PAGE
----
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Tempted by a store credit card offer? David Lazarus tells you why you should think again

Store credit cards, which often come with offers of discounts, might be tempting, but they can also trap you with sky-high interest rates.
Store credit cards, which often come with offers of discounts, might be tempting, but they can also trap you with sky-high interest rates. Associated Press file

The holiday season is in full swing, so you undoubtedly will be asked more than once whether you would like to open a store credit-card account and get a discount on your purchase.

My advice: Don’t. Or at least think twice before taking the plunge.

Unless this is your absolute favorite store in the whole world, it’s possible you will do more harm than good by sticking another piece of plastic in your purse or wallet. And store cards can come with some really ugly terms.

A recent study by CreditCards.com found that the average interest rate for store cards is about 24 percent, compared with a national average of 15 percent for all plastic.

“With their outrageously high annual percentage rates, most consumers would be wise to steer clear of these cards unless they’re 100 percent certain they can pay their balance off every single month,” said Matt Schulz, the website’s senior industry analyst. “And even then, there are plenty of general-purpose credit cards with better sign-up bonuses.”

This isn’t to say you never, ever want to go near store plastic. If you’re making an exceptionally large purchase, the 10 percent or even 20 percent discount offered with many cards might be a real money saver.

Also, store cards can be a helpful way to rebuild credit. Approval is likely and, if you manage your balance responsibly, you will demonstrate to other lenders that you have mended your financial ways.

But if you find yourself falling behind in payments, you might quickly discover that a bad situation is growing progressively worse.

According to CreditCards.com, the toughest love will come from store plastic offered by discount retailer Big Lots, which charges a whopping 30 percent interest rate. The jewelry chain Zales is close behind with a 29.24 percent rate, followed by Staples with 28.24 percent.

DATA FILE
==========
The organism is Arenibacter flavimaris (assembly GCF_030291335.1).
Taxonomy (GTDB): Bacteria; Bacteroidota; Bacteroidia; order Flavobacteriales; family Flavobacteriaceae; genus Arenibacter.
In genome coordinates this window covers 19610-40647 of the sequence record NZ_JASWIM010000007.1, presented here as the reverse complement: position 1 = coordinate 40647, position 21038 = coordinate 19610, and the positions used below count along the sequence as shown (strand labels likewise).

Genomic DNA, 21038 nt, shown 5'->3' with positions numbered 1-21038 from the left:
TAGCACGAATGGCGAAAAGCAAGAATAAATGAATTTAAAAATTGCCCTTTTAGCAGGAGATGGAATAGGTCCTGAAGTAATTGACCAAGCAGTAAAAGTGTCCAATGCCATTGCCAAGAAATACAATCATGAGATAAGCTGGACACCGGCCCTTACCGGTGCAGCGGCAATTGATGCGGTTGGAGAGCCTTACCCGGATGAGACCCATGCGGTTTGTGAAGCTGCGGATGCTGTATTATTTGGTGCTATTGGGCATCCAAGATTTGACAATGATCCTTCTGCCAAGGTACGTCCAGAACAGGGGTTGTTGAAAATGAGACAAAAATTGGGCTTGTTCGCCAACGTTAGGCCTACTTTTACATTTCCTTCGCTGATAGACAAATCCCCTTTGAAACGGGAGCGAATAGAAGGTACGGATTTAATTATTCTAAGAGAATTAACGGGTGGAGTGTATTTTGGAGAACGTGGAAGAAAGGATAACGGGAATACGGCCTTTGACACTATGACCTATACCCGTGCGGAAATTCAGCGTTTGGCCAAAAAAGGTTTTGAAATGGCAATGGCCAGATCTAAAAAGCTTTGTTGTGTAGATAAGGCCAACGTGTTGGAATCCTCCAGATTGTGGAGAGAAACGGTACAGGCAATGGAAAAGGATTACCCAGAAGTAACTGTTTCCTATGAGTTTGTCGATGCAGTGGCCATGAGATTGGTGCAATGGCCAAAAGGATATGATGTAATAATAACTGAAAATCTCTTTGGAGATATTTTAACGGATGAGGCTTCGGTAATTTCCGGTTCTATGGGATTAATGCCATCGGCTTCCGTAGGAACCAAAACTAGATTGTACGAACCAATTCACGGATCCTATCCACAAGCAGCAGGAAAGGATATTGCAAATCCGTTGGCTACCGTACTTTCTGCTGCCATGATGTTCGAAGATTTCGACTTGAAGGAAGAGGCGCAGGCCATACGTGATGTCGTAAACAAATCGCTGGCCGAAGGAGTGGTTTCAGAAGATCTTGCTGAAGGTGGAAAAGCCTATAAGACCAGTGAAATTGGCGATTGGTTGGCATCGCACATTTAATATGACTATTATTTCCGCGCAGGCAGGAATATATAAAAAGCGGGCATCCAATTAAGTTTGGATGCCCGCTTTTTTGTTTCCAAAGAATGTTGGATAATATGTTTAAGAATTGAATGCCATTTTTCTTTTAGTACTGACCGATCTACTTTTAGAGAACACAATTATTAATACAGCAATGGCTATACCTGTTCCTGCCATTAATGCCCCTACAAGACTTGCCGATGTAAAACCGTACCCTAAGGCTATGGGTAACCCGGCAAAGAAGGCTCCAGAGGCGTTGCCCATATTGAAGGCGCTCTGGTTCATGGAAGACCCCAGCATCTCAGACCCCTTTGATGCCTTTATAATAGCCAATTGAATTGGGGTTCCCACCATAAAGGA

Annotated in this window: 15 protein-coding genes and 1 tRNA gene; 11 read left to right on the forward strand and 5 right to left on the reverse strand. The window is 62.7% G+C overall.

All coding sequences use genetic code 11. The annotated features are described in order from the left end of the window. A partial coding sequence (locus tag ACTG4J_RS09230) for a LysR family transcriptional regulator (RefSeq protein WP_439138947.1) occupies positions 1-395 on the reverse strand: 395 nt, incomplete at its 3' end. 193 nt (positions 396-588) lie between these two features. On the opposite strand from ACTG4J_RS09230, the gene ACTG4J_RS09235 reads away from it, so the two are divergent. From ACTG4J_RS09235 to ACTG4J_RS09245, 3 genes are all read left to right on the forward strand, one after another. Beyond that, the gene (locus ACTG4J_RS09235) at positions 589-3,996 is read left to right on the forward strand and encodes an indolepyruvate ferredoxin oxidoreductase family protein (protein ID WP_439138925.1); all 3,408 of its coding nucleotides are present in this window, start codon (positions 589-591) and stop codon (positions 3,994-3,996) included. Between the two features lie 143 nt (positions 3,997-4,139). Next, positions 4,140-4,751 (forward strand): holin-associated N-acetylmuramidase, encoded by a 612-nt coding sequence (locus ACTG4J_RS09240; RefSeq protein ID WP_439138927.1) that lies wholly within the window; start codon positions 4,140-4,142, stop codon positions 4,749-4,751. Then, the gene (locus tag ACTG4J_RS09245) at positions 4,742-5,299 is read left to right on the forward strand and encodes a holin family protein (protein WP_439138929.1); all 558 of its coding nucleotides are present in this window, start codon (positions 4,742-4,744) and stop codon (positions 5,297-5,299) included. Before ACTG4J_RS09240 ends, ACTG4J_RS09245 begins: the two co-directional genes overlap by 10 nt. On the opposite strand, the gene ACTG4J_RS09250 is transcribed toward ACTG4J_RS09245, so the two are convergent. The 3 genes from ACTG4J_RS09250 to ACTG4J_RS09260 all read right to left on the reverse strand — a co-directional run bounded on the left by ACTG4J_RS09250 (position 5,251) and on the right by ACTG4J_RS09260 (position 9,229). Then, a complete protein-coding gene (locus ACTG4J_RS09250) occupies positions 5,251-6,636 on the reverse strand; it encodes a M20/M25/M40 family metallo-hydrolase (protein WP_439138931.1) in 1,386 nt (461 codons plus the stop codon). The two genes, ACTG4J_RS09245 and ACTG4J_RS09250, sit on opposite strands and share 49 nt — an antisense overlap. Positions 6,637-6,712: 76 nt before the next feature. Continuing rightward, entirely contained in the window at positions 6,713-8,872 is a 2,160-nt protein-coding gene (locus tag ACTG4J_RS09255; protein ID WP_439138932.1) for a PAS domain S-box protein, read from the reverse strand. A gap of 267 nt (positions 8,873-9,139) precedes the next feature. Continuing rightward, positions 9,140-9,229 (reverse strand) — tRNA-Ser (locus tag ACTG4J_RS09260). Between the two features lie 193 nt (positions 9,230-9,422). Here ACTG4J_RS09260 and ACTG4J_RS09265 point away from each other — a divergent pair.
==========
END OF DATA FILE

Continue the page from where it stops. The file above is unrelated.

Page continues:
“Store cards are only attractive when you absolutely, positively know you can pay off your balance every month,” Schulz told me. “Otherwise, you can get into a lot of trouble.”

He also warned “rewards junkies” not to go overboard with new store cards during the holidays. One or two cards for stores you frequent should be OK, Schulz said.

More than that during a short period of time and you will look like a greater risk to creditors.

That could lower your credit score, which in turn could increase your interest rates.

Another thing to keep in mind: credit utilization. This is the percentage of available credit you’re using, which is also a key element of your credit score.

Generally speaking, you want to keep your utilization below 30 percent of a card’s credit limit. In other words, if you have a limit of $5,000, don’t run a balance higher than $1,500 or your credit score could go down.

Store cards typically come with lower credit limits than other cards – that’s a big reason they’re so easy to get. But that also means it’s easy to use up most of the available credit.

For example, carrying a balance of $300 on a store card with a $500 limit means you’re at 60 percent utilization, and that is a red flag for creditors.

Keep this in mind as well: Opening or closing lots of credit card accounts can be a signal to lenders that you’re an unreliable financial prospect. That. too. will take a toll on your score.

Schulz said people who can handle plastic responsibly – that is, who never carry a balance from month to month – can get away with as much plastic as they desire. But that’s not most people.

“For most people, probably three of four cards is enough,” he said.

Words of wisdom, those.

David Lazarus is a Los Angeles Times columnist. He answers consumer questions. Contact him: david.lazarus@latimes.com or @Davidlaz. Read more by Lazarus at fblinks.com/laz.

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